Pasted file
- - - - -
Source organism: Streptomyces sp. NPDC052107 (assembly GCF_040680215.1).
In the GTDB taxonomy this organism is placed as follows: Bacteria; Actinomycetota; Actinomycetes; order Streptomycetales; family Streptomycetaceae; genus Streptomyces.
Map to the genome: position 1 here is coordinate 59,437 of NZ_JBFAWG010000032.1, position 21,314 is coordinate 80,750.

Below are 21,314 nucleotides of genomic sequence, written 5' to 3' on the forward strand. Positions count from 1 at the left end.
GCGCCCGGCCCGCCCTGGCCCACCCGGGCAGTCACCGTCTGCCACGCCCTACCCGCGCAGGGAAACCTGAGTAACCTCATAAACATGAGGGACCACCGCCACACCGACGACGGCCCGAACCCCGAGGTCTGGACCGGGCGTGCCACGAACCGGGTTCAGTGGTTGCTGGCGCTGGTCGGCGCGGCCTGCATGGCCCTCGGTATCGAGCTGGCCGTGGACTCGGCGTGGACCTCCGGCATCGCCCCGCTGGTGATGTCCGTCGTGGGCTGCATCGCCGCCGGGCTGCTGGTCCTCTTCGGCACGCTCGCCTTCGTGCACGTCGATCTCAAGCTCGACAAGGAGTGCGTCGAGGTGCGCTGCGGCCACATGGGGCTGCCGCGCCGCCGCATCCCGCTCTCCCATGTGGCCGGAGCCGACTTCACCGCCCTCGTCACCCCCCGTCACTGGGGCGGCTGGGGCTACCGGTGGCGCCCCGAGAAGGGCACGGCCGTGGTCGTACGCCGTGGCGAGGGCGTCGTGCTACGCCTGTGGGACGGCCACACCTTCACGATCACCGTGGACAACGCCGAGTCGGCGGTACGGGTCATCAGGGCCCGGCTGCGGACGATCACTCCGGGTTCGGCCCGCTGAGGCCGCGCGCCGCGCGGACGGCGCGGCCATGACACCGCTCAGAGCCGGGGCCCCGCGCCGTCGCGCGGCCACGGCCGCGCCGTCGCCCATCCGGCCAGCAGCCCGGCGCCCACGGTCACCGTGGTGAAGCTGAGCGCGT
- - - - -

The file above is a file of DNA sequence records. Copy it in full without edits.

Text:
Source organism: Streptomyces sp. NPDC052107 (assembly GCF_040680215.1).
In the GTDB taxonomy this organism is placed as follows: Bacteria; Actinomycetota; Actinomycetes; order Streptomycetales; family Streptomycetaceae; genus Streptomyces.
Map to the genome: position 1 here is coordinate 59,437 of NZ_JBFAWG010000032.1, position 21,314 is coordinate 80,750.

Below are 21,314 nucleotides of genomic sequence, written 5' to 3' on the forward strand. Positions count from 1 at the left end.
GCGCCCGGCCCGCCCTGGCCCACCCGGGCAGTCACCGTCTGCCACGCCCTACCCGCGCAGGGAAACCTGAGTAACCTCATAAACATGAGGGACCACCGCCACACCGACGACGGCCCGAACCCCGAGGTCTGGACCGGGCGTGCCACGAACCGGGTTCAGTGGTTGCTGGCGCTGGTCGGCGCGGCCTGCATGGCCCTCGGTATCGAGCTGGCCGTGGACTCGGCGTGGACCTCCGGCATCGCCCCGCTGGTGATGTCCGTCGTGGGCTGCATCGCCGCCGGGCTGCTGGTCCTCTTCGGCACGCTCGCCTTCGTGCACGTCGATCTCAAGCTCGACAAGGAGTGCGTCGAGGTGCGCTGCGGCCACATGGGGCTGCCGCGCCGCCGCATCCCGCTCTCCCATGTGGCCGGAGCCGACTTCACCGCCCTCGTCACCCCCCGTCACTGGGGCGGCTGGGGCTACCGGTGGCGCCCCGAGAAGGGCACGGCCGTGGTCGTACGCCGTGGCGAGGGCGTCGTGCTACGCCTGTGGGACGGCCACACCTTCACGATCACCGTGGACAACGCCGAGTCGGCGGTACGGGTCATCAGGGCCCGGCTGCGGACGATCACTCCGGGTTCGGCCCGCTGAGGCCGCGCGCCGCGCGGACGGCGCGGCCATGACACCGCTCAGAGCCGGGGCCCCGCGCCGTCGCGCGGCCACGGCCGCGCCGTCGCCCATCCGGCCAGCAGCCCGGCGCCCACGGTCACCGTGGTGAAGCTGAGCGCGT